I don’t know the exact statistic or if there is an accurate one, but from what I read, around 80% of people want to write a book.
Well, I’m not sure if that many want to actually write a book, but around that many want to be the author of a book.
So, what’s the allure?
Why do YOU want to write a book?
Based on my clients, the main reason they want to write a book is to bring a story to children.
Whether it’s about an historical event, a childhood incident, a disability, a locale, or other specific event, they all want to share it with a child.
There are others who want to help a child deal with difficulties they may encounter growing up. Others want to enlighten a child, spark a child’s imagination, or just give them a fun read.
There are also some authors who have less than altruistic motives. I’ve had a couple of clients who wanted a book that would become a Disney movie or one that would become a best seller.
I obviously had to explain to those clients that there are no guarantees on a book’s success.
I’ve also had clients who used a children’s book as part of their marketing strategy for a business endeavor.
While there’s no right or wrong reason to want to write a book, there are some facts that you should be aware of when thinking of writing a children’s book or any book for that matter.
1. If you’re looking to become rich by writing a children’s book, don’t hold your breath.
If you’re traditionally publishing and publish with a large company you may get a $2000 – $8000 advance. But that’s split with the illustrator if you have a picture book.
That advance needs to be paid off before you get any additional money in the form of royalties.
This means your book must generate enough sales for the publishing house to get their advance back.
Unfortunately, a lot of books go out of print after 5000 or 10,000 copies. Usually, the advance is never met.
If you publish with a small publisher, you won’t get an advance.
If you self-publish, most authors don’t make back their publishing expenses.
The reason for this is the majority of authors need help with editing, formatting, and uploading to an aggregator (IngramSpark) and/or retailer (Amazon).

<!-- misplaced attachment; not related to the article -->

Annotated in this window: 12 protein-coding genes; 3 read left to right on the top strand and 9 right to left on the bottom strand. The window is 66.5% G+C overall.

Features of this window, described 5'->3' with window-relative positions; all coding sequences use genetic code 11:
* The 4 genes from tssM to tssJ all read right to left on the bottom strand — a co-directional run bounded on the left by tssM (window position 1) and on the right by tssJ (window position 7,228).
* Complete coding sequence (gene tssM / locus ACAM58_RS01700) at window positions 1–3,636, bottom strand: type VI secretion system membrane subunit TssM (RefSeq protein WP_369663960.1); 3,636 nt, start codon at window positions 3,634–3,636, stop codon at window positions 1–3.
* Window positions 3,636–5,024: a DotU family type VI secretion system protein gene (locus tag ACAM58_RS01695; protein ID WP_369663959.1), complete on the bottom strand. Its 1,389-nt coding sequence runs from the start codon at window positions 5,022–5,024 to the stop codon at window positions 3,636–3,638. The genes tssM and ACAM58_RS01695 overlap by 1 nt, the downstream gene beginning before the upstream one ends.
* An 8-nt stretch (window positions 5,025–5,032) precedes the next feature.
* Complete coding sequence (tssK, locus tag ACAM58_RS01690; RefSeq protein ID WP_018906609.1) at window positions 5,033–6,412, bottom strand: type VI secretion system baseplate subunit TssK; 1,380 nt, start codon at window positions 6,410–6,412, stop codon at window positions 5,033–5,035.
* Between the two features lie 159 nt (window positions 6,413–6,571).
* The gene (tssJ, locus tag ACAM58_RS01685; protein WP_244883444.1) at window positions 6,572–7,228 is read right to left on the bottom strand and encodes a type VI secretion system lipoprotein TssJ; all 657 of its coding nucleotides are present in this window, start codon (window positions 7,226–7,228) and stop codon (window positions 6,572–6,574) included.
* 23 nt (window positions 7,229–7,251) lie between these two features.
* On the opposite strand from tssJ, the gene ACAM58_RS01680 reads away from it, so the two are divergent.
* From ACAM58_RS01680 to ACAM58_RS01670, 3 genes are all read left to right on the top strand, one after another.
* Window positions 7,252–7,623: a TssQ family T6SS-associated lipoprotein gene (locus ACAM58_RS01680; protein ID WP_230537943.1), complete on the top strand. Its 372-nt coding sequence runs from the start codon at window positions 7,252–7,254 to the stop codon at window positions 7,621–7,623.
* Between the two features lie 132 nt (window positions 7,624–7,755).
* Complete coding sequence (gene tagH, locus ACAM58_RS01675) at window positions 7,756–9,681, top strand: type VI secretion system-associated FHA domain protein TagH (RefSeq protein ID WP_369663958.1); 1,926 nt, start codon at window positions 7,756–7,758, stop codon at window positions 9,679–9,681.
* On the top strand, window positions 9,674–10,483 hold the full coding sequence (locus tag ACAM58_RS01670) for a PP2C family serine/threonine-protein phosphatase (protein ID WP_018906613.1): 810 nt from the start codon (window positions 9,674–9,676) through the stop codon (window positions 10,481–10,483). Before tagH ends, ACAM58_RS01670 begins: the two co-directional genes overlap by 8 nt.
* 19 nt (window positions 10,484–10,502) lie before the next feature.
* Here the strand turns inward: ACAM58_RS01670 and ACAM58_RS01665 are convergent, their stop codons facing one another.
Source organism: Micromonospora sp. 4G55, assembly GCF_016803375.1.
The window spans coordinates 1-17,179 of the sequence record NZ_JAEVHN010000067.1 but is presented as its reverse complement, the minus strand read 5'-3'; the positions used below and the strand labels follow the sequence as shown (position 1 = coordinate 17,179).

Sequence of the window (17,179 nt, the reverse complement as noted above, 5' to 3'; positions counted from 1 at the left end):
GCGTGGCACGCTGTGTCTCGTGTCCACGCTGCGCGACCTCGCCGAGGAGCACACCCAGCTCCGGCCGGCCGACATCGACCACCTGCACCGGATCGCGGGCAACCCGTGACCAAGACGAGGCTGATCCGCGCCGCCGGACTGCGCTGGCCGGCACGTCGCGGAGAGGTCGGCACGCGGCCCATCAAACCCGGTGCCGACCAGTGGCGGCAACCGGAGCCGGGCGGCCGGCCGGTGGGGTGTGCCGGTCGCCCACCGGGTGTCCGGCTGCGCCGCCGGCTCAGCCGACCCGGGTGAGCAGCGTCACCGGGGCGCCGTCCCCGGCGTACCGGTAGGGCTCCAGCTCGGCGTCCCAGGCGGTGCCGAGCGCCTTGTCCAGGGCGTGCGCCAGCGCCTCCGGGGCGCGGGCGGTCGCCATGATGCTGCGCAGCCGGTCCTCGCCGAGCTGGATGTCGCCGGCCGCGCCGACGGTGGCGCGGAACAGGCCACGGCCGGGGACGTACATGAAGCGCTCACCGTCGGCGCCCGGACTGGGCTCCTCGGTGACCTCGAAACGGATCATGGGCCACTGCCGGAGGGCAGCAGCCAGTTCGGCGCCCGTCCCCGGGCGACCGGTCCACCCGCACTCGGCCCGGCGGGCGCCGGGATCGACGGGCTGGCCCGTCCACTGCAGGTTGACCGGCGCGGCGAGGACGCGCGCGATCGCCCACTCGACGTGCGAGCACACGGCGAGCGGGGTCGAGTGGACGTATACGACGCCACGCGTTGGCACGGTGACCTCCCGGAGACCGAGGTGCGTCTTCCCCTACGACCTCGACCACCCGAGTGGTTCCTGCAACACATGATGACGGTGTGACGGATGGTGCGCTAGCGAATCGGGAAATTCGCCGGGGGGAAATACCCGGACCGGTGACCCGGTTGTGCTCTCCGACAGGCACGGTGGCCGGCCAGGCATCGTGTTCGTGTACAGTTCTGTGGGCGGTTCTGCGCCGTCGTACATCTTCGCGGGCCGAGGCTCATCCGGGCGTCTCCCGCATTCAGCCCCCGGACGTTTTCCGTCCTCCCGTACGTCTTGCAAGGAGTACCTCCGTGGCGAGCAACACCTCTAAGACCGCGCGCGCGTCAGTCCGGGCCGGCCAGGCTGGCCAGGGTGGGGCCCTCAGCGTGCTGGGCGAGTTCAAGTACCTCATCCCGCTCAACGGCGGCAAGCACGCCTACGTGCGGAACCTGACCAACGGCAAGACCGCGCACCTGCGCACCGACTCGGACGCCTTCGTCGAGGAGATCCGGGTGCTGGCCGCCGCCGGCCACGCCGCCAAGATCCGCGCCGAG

Feeling overwhelmed, they end up investing in a service that will do it for them.
If you’ve written a picture book of even a chapter book, you’ll have the additional cost of illustrations.
Then there’s the book cover.
In addition to all this, for either publishing path, if you use a ghostwriter, that’s another fee.
2. You want to become famous. Again, don’t hold your breath.
A Publisher’s Weekly article notes that 1.68 million books were self-published in 2018. That includes ebooks and print books.
And, each year the numbers rise.
The chances of becoming famous by publishing a children’s book are slim.
The competition is stiff.
Now, this is not to say it can’t happen.
There’s always time and chance … some authors do make it.
My philosophy is nothing ventured, nothing gained. But, please don’t bet the farm on it.
So, which category do you fall under?
It’s important to know why you want to write a book. Knowing and writing your reasons why will help you realize that dream.
Get started writing your children’s story today.
If you’ve been thinking about writing a children’s book (with help), now might be a good time.
Just email me at kcioffiventrice@gmail or give me a call at 347—834—6700 to discuss your project.